When Time Stood Still...: A Conversation with Ted Pim
It takes some chutzpah—and a great deal of talent—to take on the Old Masters. This is not to say that Ted Pim challenges them. On the contrary, he appreciates the dramatic pull of the signature black pool from which a haunting portrait or floral bouquet emerges. But with a gash here and smear there, Pim injects action, imperfection and emotion into an image, suffusing a still life—with life. Over the years, the Belfast-based artist has evolved his technique. obsessively perfecting his brushwork and ability to mix, blend, and apply paint. He deftly creates the most luminous surface on each petal of his luxuriant flower arrangement and renders the most subtle anatomical quirks of his subjects, all with affectionate roguery. Honoring the historical subjects exhibited in hallowed museums, he spices up the canvas for an appreciative modern audience.
After a successful breakthrough exhibition with The Salon in LA last year, Pim just opened his debut with NYC gallery, Half Gallery. And since we've had a great conversation with him back in November, we've figured it was time to catch up in anticipation of this showcase.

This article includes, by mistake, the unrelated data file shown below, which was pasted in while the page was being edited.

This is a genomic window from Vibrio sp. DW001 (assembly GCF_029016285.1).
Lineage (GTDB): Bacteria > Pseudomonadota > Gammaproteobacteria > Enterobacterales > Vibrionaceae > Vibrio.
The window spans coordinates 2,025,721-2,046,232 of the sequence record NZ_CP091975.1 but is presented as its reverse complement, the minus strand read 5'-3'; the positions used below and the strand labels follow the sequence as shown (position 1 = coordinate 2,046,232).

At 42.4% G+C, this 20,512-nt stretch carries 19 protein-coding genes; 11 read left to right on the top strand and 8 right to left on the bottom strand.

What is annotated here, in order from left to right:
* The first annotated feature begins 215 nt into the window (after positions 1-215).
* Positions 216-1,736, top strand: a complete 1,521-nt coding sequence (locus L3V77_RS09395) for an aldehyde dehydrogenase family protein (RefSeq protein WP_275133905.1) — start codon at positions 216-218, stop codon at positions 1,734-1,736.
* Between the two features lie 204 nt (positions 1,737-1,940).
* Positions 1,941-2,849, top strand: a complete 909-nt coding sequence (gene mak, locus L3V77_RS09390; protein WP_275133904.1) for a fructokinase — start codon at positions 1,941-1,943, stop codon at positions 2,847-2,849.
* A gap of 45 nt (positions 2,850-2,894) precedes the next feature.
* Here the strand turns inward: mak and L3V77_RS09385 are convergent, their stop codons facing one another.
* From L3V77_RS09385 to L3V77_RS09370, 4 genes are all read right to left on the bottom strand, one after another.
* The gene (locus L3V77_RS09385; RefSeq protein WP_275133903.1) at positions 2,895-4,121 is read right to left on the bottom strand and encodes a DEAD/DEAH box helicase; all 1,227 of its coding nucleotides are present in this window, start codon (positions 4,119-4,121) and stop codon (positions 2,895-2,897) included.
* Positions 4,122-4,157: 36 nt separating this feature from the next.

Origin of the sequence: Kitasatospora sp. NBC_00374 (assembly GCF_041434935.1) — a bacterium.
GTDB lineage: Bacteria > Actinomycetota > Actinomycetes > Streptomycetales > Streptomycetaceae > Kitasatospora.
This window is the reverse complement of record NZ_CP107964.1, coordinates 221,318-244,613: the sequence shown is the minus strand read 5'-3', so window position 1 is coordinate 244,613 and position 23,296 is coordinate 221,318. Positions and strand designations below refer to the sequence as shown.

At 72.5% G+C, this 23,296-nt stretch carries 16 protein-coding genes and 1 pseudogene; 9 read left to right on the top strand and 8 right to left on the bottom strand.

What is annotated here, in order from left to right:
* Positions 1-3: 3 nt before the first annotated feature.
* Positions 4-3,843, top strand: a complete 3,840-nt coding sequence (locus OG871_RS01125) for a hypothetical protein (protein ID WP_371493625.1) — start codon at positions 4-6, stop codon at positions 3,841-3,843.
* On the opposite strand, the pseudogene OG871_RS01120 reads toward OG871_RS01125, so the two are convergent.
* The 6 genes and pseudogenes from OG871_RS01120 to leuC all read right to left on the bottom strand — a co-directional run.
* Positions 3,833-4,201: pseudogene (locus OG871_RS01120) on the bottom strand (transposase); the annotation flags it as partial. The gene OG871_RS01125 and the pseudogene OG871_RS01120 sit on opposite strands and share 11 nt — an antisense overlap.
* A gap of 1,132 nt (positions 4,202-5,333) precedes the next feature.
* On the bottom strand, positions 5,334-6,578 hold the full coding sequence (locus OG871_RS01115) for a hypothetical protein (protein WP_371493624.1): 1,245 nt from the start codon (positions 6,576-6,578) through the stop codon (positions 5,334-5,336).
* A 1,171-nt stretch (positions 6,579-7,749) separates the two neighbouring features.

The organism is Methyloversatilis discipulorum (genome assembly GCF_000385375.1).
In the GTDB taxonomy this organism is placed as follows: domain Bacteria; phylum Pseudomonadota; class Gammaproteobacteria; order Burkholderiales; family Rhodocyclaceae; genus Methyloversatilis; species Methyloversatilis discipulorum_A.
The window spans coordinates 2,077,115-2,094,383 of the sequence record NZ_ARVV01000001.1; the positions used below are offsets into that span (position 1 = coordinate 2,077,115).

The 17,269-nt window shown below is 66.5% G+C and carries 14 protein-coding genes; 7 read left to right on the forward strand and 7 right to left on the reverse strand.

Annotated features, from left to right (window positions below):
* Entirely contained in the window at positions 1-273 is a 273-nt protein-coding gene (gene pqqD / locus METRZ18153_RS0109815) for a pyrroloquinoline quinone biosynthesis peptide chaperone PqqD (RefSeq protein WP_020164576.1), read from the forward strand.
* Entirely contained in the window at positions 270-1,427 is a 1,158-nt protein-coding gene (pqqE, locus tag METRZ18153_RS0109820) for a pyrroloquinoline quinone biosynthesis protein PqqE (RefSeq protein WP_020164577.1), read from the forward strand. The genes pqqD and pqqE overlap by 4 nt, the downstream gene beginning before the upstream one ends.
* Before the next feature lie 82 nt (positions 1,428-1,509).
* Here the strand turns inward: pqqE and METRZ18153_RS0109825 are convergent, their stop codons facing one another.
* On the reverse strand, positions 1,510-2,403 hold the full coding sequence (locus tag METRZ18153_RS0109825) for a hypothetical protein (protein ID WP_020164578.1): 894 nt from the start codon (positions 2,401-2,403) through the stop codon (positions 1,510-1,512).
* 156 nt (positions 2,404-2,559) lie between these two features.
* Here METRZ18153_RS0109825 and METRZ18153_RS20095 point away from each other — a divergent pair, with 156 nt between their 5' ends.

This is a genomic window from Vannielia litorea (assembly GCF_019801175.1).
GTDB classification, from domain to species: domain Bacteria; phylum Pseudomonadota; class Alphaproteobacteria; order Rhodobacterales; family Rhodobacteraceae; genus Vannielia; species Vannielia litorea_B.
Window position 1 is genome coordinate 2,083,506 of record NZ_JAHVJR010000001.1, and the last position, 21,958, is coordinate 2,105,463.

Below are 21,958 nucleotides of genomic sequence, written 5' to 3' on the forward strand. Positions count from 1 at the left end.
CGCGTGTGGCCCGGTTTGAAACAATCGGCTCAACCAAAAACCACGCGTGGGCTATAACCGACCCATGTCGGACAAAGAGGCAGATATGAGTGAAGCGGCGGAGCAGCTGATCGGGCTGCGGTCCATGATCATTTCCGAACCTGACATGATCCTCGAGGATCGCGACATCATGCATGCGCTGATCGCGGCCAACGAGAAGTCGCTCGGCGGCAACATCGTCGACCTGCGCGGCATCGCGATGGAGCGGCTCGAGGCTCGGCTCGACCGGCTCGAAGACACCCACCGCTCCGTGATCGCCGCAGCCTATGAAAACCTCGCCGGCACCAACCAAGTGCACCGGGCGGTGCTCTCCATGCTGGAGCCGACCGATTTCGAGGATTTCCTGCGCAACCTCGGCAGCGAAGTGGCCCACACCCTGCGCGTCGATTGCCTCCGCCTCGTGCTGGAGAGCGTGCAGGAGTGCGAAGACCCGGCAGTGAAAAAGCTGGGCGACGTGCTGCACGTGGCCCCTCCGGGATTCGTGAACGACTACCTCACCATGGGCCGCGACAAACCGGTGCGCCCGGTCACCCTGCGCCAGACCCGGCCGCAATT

Sasha Bogojev: Isn't it nice to see such classic, traditional images still getting so much love in the art world? Did you ever doubt that your love for the "classics" might be "out of date”?
Ted Pim: It’s great. I think people have always admired traditional old masters but I've certainly felt over the last five years that more and more people have been drawn to this style. I'm not sure why this is, but it may be down to people like Virgil Abloh or Beyonce using the Old Masters as a backdrop for their creations. I've never doubted or thought about the classics as being out of date, and as a kid I always loved reading about the stories behind the paintings. When you're in front of them you can almost travel back in time and step into that world.
How did the show with Half Gallery come about?